3. ^ Schaeffer, Katherine. "Slim majorities have become more common in the U.S. Senate and House". Pew Research Center. Archived from the original on December 29, 2022. Retrieved January 17, 2022.
  4. ^ a b "Senate Democrats Move to Put Biden Stimulus Plan on Fast Track - Bloomberg". Bloomberg.com. February 2, 2021. Retrieved January 17, 2022.
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  12. ^ Hedden, Adrian. "Joe Biden vows to ban oil and gas drilling if elected President, draws scorn from industry". Carlsbad Current-Argus. Retrieved May 8, 2023.
  13. ^ "Biden pledged 200 million Covid vaccinations in 100 days. The country hit that goal with a week to spare". NBC News. Retrieved May 8, 2023.
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  15. ^ Kann, Veronica Stracqualursi,Drew (February 19, 2021). "US officially rejoins the Paris climate accord | CNN Politics". CNN. Retrieved May 8, 2023.{{cite web}}: CS1 maint: multiple names: authors list (link)
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  20. ^ Giaritelli, Anna (July 11, 2023). "Wall of waste: Biden cancels Trump barrier but quietly fills in half the gaps". Washington Examiner. Retrieved July 12, 2023.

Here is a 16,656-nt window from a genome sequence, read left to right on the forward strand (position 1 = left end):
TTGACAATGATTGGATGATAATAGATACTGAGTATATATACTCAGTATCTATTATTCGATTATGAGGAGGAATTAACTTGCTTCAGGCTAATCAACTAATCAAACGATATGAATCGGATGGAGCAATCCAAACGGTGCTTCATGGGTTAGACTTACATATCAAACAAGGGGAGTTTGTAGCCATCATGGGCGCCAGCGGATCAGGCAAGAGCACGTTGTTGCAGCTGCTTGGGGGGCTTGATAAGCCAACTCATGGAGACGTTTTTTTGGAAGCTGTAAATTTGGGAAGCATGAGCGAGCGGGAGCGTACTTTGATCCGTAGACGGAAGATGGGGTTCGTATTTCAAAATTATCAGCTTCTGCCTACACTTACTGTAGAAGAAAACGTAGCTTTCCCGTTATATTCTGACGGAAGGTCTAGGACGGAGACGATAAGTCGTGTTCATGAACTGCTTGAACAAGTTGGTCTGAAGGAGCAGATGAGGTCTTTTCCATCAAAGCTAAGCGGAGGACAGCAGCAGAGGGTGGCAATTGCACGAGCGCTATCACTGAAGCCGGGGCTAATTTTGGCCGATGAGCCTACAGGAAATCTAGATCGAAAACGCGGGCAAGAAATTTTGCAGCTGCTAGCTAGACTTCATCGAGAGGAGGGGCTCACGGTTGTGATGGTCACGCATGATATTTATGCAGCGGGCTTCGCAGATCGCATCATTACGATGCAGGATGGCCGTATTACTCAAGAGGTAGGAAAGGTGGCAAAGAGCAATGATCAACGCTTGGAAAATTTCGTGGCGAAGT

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  24. ^ Olsen, Gunar; Smith, Jordan Michael; Smith, Jordan Michael; Parsi, Trita; Sheline, Annelle; Parsi, Trita; Sheline, Annelle; Olsen, Gunar; Olsen, Gunar (December 23, 2022). "So Much for Biden's Promise to End U.S. Support for the War in Yemen". The New Republic. ISSN 0028-6583. Retrieved May 8, 2023.
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  37. ^ Zhou, Li (March 6, 2021). "The Senate just passed the $1.9 trillion stimulus package. Here's what's in it". Vox. Archived from the original on December 4, 2022. Retrieved January 17, 2022.
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  42. ^ Timeline of daily COVID-19 vaccine doses administered in the US. Click on the chart tab. Then click the download tab, and then the SVG link to get the SVG file. The table tab has a table of the data by date. The sources tab says the data is from the COVID-19 Data Repository by the Center for Systems Science and Engineering (CSSE) at Johns Hopkins University. The graph on the chart tab at the source is interactive and provides more detail. For example, run your cursor over the graph to see the date and the number vaccinated that day. The actual number may be higher or lower since a rolling 7-day average is used.
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External links[edit]